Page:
Parashat Yitro: The Desert's Advantage
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Rabbi Yehuda HaLevy maintains that Mt. Sinai is part of the Land of Israel. The advantage of the Torah being given in the desert and not in a tribe's portion, the halachic status of the Sinai Peninsula, and a visit to Jebel Musa, the most famous identification for Mt. Sinai.
Whoever prophesied did so either in Eretz Yisrael or concerning Eretz Yisrael … Jeremiah's prophesy was [not outside Eretz Yisrael]. In fact, he prophesied in the portion of Egypt that is part of Eretz Yisrael, and he prophesied for the sake of Eretz Yisrael. The same was the case with Moshe, Aaron, and Miriam who prophesied in Paran, which is also part of Eretz Yisrael. The Sinai desert and Paran belong to Eretz Yisrael, because they are east of the Red Sea. The Torah defines the borders of Eretz Yisrael, saying, "I will set your borders from the Red Sea to the Philistine Sea, and from the desert to the river" [Shemot 23:31]. The 'desert' in this verse refers to Paran Desert which the Torah describes as 'the great and awesome desert' [Devarim 1:19]. This is the southern border of Eretz Yisrael. The 'river' in this verse refers to the Euphrates River which is the northern border of Eretz Yisrael. (The Kuzari, part II:14, Avraham Yaakov Finkel trans., based on Ibn Tibbon's trans.)
The Revelation at Sinai – in the Land of Israel
These words of Rabbi Yehuda HaLevy, written more than 1,000 years ago, are surprising to those reading it for the first time. Rabbi Yehuda HaLevy makes a point to prove that every prophecy was given only in the Land of Israel, and if not there, then for its sake. While Moshe Rabeinu never merited to enter the Land, it seems, at first glance, that his prophecy was not in the Land of Israel. While Rabbi Yehuda HaLevy could have sufficed with the simple explanation that the goal of Moshe's prophecy was on behalf of the Land of Israel, since Torah and mitzvot are given to be observed there, as stated in the famous passage by the Sifri. However, HaLevy stresses that the prophesies of Moshe, Aaron, and Miriam—and even the Revelation at Mt. Sinai—all took place in the Land of Israel itself!
Nevertheless, Rabbi Yehuda HaLevy does not try to place Mt. Sinai (about whose location there is no clear tradition) in a more central location in the Land of Israel. Doubtless, it is at the country's outskirts—not like another mountain who has an ancient sacred tradition, Mt. Moriah. The stark contrast between Rabbi Yehuda HaLevy's clear statement that Mt. Sinai is in the Land of Israel and the simple understanding, stressed by our Sages in several places, that the Torah was purposefully given in the desert, far from the promised Land—is extremely perplexing.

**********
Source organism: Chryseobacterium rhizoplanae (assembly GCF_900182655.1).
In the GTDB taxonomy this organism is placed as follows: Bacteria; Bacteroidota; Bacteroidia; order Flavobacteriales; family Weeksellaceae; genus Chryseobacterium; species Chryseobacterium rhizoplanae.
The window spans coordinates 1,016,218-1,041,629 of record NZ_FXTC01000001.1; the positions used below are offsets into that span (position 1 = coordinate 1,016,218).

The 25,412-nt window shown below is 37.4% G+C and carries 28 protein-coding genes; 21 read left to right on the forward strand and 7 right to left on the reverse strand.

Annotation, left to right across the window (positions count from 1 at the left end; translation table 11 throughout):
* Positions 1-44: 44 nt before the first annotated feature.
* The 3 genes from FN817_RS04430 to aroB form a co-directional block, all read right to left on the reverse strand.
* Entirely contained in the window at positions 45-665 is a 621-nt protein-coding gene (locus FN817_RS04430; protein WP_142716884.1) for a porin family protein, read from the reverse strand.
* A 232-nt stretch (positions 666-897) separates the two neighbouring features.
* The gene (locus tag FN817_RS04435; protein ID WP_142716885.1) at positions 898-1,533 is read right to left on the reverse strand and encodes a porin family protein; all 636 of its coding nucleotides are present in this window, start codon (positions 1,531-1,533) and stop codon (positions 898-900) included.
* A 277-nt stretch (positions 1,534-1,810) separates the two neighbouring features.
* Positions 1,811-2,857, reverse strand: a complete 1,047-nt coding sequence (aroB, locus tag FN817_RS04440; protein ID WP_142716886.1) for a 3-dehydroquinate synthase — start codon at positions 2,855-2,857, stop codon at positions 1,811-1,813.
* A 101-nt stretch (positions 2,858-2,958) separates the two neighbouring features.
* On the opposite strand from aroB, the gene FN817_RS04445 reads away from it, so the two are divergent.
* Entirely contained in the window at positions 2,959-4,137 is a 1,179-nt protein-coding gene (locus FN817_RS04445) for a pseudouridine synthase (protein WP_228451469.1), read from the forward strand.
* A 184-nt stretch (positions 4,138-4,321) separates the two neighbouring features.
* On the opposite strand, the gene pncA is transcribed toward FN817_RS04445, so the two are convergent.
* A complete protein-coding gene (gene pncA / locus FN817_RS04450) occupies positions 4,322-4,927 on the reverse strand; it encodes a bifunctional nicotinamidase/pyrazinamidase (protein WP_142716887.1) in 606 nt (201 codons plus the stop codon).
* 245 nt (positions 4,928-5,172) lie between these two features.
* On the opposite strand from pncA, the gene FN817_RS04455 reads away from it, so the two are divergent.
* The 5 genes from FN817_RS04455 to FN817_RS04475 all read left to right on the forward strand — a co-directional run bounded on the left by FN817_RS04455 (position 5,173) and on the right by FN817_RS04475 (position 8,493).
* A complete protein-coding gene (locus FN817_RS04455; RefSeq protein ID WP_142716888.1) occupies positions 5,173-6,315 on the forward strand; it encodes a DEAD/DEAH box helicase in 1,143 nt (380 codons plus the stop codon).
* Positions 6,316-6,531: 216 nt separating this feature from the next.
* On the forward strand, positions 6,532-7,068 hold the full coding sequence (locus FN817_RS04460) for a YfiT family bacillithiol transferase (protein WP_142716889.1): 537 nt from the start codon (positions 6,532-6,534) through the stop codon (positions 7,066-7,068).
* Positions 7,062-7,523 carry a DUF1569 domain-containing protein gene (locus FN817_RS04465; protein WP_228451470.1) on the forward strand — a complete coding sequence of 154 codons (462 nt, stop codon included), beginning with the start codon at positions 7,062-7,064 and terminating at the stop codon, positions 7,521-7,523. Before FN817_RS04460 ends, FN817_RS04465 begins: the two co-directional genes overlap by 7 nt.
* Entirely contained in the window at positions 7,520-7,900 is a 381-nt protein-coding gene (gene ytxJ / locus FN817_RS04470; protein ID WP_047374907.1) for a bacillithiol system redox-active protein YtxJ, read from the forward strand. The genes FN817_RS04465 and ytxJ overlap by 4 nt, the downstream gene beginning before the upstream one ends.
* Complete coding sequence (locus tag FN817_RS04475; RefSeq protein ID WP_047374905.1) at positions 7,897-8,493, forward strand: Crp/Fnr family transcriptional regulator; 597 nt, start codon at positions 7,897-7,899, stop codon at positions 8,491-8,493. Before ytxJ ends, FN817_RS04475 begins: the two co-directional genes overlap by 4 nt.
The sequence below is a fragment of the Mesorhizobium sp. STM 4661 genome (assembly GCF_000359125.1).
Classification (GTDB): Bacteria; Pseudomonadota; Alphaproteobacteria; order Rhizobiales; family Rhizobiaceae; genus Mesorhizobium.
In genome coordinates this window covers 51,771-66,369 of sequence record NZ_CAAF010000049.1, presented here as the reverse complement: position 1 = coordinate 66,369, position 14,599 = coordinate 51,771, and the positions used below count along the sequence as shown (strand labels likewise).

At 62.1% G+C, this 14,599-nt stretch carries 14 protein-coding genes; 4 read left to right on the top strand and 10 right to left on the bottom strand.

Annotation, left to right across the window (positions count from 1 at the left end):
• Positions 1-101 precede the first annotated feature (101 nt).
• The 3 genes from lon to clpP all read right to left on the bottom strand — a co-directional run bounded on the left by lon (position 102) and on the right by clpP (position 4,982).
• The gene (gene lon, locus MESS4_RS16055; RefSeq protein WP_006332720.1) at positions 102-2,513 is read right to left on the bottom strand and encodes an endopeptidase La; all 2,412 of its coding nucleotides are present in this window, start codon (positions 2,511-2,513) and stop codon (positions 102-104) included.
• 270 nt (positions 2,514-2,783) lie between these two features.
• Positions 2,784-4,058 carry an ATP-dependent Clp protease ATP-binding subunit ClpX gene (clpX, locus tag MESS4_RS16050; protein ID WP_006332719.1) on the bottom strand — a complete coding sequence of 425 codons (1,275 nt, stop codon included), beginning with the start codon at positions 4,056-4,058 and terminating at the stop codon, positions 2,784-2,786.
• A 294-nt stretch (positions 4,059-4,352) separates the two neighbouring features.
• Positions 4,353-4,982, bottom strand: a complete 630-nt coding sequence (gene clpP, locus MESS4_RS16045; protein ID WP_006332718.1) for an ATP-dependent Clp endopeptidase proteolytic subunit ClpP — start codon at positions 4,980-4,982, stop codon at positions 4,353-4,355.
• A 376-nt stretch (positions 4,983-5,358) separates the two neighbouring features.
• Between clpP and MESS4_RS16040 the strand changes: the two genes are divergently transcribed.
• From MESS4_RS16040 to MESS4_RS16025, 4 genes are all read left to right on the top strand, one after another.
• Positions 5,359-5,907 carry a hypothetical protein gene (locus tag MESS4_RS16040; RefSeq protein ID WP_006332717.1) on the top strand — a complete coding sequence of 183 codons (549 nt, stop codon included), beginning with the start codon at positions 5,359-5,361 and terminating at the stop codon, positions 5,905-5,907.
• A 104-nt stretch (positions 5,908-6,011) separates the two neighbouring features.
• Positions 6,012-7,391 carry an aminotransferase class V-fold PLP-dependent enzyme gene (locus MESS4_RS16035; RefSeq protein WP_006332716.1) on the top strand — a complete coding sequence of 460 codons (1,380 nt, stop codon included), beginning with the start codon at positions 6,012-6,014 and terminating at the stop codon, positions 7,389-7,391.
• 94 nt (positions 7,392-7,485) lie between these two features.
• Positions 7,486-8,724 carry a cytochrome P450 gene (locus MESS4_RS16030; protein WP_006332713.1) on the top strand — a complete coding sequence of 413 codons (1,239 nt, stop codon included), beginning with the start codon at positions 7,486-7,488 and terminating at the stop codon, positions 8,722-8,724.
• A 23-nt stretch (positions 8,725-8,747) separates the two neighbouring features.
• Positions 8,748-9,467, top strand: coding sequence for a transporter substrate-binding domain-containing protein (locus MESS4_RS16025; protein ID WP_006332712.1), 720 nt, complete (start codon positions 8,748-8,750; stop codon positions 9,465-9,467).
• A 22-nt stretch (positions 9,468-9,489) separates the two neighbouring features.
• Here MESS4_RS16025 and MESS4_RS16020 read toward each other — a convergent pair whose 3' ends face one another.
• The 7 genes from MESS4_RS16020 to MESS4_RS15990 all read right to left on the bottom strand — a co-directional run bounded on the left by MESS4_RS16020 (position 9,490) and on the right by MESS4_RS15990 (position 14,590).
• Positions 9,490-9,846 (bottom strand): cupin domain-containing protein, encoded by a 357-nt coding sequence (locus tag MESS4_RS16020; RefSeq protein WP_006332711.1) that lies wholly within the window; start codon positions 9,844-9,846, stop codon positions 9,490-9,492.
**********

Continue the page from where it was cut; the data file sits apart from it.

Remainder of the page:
The Land of Israel: a natural, but problematic choice
Indeed, as the Kuzari states (ibid.), the Land of Israel is the most suitable place for the resting of the Divine presence. Thus, it is only natural that the Torah be given in the Land of Israel. This poses a problem, however: the Land of Israel is G-d's residence in this world—the place where He reveals Himself most fully in this lower world. Here, G-d reveals Himself in the world of physicality. Physicality, of course, is not lacking abroad, but in the Land of Israel G-dliness can be revealed from within nature and material, and this is its primary novelty. In light of this, things work according to physical rules.
In the physical world, as opposed to the spiritual world, there is absolute ownership. One person's possession belongs to him alone and not to another, unless they are partners. This ownership creates a sense of responsibility on the owner's part to protect and develop this possession. In the case where there is only one owner, he will feel that much more responsibility vis-à-vis the possession, whereas where there are partners involved—our Sages taught us that "the pot of partners is neither hot nor cold" since each one shirks responsibility and counts on the partner to take care of it. In contrast, the world of spirituality is different: there is no ownership of possessions. Truth does not belong to any one person, and spiritual ideas can be shared by many: "a candle to one is a candle to one hundred."
This is certainly one of the reasons that G-d decided that the Land of Israel would be divided up into tribal and individual portions. Unlike the JNF policy, where national lands are not sold but only leased (and this is not the forum to delve into the differences between the outlook of the JNF vs. that of the Torah), G-d specifically did not want to create a big communal kibbutz here. Rather, He gave every Jew an individual portion to be responsible for, so the entire country would be properly developed. Of course, to ensure that everyone remembers Who the land belongs to, many mitzvot and restrictions are attached to land possession—first and foremost shemita and yovel, the Sabbatical and Jubilee years. However, let us not forget that these mitzvot take place only once in a while, while most of the time the laws of individual land possession apply.
It is clear that in light of the above, had the Torah been given in one tribe's portion, that tribe would feel closer and more obligated to the Torah while others might feel farther away from it. This, of course, flies in the face of the fundamentals of the Torah, which is the portion of all.
Since this is the case the Torah could not be given in a place that was not considered the Land of Israel on the one hand; at the same time, it could not be given in the land apportioned to the twelve tribes. It seems, then, that the most appropriate place is the part of the country not apportioned to the tribes (while at certain times it is possible that members of the tribe of Shimon lived in Sinai; yet, it was not clear exactly where—if this included the Mt. Sinai area, and if this was considered their portion). Thus, the Sinai desert was the perfect choice.
The Sinai Peninsula's halachic status